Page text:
Roberts goes on to write that a second class was introduced to the same game. Only this time it was a class of mentally handicapped children. They were given the same explanation as the first class, and the signal to begin was given. But the game proceeded very differently. Perhaps the instructions were given too quickly for children with learning disabilities to grasp them. The one idea that got through was that the balloons were supposed to be popped. So it was the balloons, not the other players, that were viewed as enemies. Instead of fighting each other, they began helping each other pop balloons. One little girl knelt down and held her balloon carefully in place, like a holder for a field goal kicker. A little boy stomped it flat. Then he knelt down and held his balloon for her. It went on like this for several minutes until all the balloons were vanquished, and everybody cheered. Everybody won.
Who got the game right, and who got the game wrong? In our world, we tend to think of another person's success as one less opportunity for us to succeed. There can only be one top dog, one top banana, one big kahuna. If we ever find ourselves in that enviable position, we will fight like mad to maintain our hold on it. A lot of companies fail to enjoy prolonged success because the people in charge have this "balloon stomp" mentality. In the church, the rules change. Jesus Christ gets top billing. We're just here to serve his purposes, and we do that most effectively by elevating others and humbling ourselves.
One of the most powerful prayers in the midst of suffering I have read was uncovered from the horrors of Ravensbruck concentration camp. Ravensbruck was a concentration camp built in 1939 for women. Over 90,000 women and children perished in Ravensbruck, murdered by the Nazis. Corrie Ten Boom, who wrote The Hiding Place, was imprisoned there too. The prayer, found in the clothing of a dead child, says:
O Lord, remember not only the men and woman of good will, but also those of ill will. But do not remember all of the suffering they have inflicted upon us: Instead remember the fruits we have borne because of this suffering, our fellowship, our loyalty to one another, our humility, our courage, our generosity, the greatness of heart that has grown from this trouble. When our persecutors come to be judged by you, let all of these fruits that we have borne be their forgiveness.
The royal palace in Tehran, Iran has one of the most beautiful entrances of all palaces in the world today. As one enters the royal palace the doomed ceilings, sidewalls, and columns seemed to be covered with diamonds. When the Royal Palace was planned, the architects sent an order to Paris for mirrors to cover the entrance walls. The mirrors finally arrived in their crates. When they took the crates apart, all the broken pieces fell out. They were all smashed while being transported. They were going to throw them all away when one of the men had an idea to see how the broken pieces would look if they fitted them together. The result is an enormous distortion in reflections, and it sparkles with diamond like rainbow colors.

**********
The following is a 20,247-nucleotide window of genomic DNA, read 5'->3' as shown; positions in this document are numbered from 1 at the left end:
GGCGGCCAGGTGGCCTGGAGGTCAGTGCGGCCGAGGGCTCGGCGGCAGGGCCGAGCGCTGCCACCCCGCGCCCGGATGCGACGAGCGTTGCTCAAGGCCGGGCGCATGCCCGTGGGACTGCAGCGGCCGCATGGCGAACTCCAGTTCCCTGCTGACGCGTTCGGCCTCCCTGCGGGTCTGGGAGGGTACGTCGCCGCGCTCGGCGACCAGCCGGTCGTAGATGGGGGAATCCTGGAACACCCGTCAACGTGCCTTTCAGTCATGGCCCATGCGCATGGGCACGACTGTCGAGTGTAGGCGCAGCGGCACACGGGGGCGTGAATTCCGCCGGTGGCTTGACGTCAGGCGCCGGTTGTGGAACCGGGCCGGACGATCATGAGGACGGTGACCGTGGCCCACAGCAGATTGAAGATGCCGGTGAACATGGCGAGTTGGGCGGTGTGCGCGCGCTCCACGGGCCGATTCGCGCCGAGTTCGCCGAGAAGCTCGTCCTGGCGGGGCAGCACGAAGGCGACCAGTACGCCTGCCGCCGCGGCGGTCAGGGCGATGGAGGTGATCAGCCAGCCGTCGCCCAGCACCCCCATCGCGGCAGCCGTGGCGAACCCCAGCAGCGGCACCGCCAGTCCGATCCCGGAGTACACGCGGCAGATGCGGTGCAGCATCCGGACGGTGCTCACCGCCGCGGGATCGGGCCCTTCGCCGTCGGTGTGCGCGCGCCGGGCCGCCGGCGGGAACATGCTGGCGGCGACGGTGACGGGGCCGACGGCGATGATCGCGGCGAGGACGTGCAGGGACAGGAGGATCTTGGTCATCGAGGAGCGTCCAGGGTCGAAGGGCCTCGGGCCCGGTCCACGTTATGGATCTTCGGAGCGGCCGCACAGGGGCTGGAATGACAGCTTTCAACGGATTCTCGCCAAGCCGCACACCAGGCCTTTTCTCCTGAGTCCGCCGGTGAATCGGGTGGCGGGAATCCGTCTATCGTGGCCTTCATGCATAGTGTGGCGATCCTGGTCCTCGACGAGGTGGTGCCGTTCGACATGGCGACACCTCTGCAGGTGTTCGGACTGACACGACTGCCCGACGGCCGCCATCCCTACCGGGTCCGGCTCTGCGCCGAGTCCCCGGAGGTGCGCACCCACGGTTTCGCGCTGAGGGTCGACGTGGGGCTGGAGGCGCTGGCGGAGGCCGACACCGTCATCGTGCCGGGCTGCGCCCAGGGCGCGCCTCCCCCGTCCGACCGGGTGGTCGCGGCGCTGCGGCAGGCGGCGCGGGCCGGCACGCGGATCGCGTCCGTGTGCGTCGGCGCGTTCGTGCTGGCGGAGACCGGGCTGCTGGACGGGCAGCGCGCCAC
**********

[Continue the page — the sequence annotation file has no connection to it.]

Broken to be more beautiful!
That is exactly what God can do with the broken pieces of our lives if we will just turn it over to Him.
THE RIGHT PERSPECTIVE
A man was walking through an art gallery when he came upon a picture of the Lord Jesus dying upon the cross. He stopped and looked at the beautiful portrait of Calvary's love. As he stared into the face of Christ, so full of agony the gallery guard tapped him on the shoulder. "Lower," the guard said. "The artist painted this picture to be appreciated from a lower position."
So the man bent down. And from this lower position he observed new beauties in the picture not previously shown. "Lower," said the guard. "Lower still." The man knelt down on one knee and looked up into the face of Christ. The new vantage point yielded new beauties to behold and appreciate.
But motioning with his torch toward the ground, the guard said, "Lower. You've got to go lower." The man now dropped down to two knees and looked up. Only then as he looked up at the painting from such a low posture could he realize ...
On Christmas morning, a little girl was singing “Happy birthday to you.” Below in the kitchen making breakfast her mother immediately thought, “Dear little thing is all confused. She’s gotten Christmas mixed with someone’s birthday. But as she listened more closely she heard her daughter sing, “Happy birthday, dear Jesus, happy birthday to you.” We are reminded of Your statements regarding childlike faith. Matt 18:3: And he said: "I tell you the truth, unless you change and become like little children, you will never enter the kingdom of heaven.”
Wade Hughes, Sr
I am told that there was a rock on the North Sea,
just off the Firth of Tay, Scotland.
This rock proved very dangerous to many ships,
because when the high tide came in,
the rock was hidden just below the surface.
There was a warning bell attached to the rock
by the Abbot of Aberbrothok, so when tide came in the hugh warning bell floated and rang out a warning to all ships that passed:
there was hidden danger.
This warning bell was stolen by a sea pirate.
History records about a year after the said warning bell was stolen, there was a terrible pirate ship crash at this rock,
and the pirate perished in the icy waters.
It appears the pirate that stole the warning bell, perished on the hidden rock one stormy night.
Do we remove the ancient landmarks and warning bells?